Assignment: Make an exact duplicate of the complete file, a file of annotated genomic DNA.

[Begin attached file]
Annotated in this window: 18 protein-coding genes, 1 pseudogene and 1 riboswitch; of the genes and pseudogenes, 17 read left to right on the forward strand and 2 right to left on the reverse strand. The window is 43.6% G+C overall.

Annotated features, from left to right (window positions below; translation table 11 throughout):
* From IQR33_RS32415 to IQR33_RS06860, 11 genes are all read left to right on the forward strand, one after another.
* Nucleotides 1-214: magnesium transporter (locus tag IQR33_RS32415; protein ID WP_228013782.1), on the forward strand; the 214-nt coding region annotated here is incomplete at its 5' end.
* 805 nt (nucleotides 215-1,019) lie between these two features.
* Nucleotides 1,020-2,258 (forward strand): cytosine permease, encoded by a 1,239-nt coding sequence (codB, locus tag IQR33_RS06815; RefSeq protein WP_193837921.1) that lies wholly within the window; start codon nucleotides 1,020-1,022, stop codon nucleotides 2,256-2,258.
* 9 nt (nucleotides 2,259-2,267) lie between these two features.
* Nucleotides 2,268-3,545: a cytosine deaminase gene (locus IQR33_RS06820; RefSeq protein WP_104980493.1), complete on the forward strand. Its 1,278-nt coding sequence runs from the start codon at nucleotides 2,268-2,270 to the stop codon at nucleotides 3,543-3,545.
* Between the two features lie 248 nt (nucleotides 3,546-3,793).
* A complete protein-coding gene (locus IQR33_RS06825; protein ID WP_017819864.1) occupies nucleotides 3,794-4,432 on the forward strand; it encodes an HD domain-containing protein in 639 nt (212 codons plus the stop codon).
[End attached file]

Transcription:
Annotated in this window: 18 protein-coding genes, 1 pseudogene and 1 riboswitch; of the genes and pseudogenes, 17 read left to right on the forward strand and 2 right to left on the reverse strand. The window is 43.6% G+C overall.

Annotated features, from left to right (window positions below; translation table 11 throughout):
* From IQR33_RS32415 to IQR33_RS06860, 11 genes are all read left to right on the forward strand, one after another.
* Nucleotides 1-214: magnesium transporter (locus tag IQR33_RS32415; protein ID WP_228013782.1), on the forward strand; the 214-nt coding region annotated here is incomplete at its 5' end.
* 805 nt (nucleotides 215-1,019) lie between these two features.
* Nucleotides 1,020-2,258 (forward strand): cytosine permease, encoded by a 1,239-nt coding sequence (codB, locus tag IQR33_RS06815; RefSeq protein WP_193837921.1) that lies wholly within the window; start codon nucleotides 1,020-1,022, stop codon nucleotides 2,256-2,258.
* 9 nt (nucleotides 2,259-2,267) lie between these two features.
* Nucleotides 2,268-3,545: a cytosine deaminase gene (locus IQR33_RS06820; RefSeq protein WP_104980493.1), complete on the forward strand. Its 1,278-nt coding sequence runs from the start codon at nucleotides 2,268-2,270 to the stop codon at nucleotides 3,543-3,545.
* Between the two features lie 248 nt (nucleotides 3,546-3,793).
* A complete protein-coding gene (locus IQR33_RS06825; protein ID WP_017819864.1) occupies nucleotides 3,794-4,432 on the forward strand; it encodes an HD domain-containing protein in 639 nt (212 codons plus the stop codon).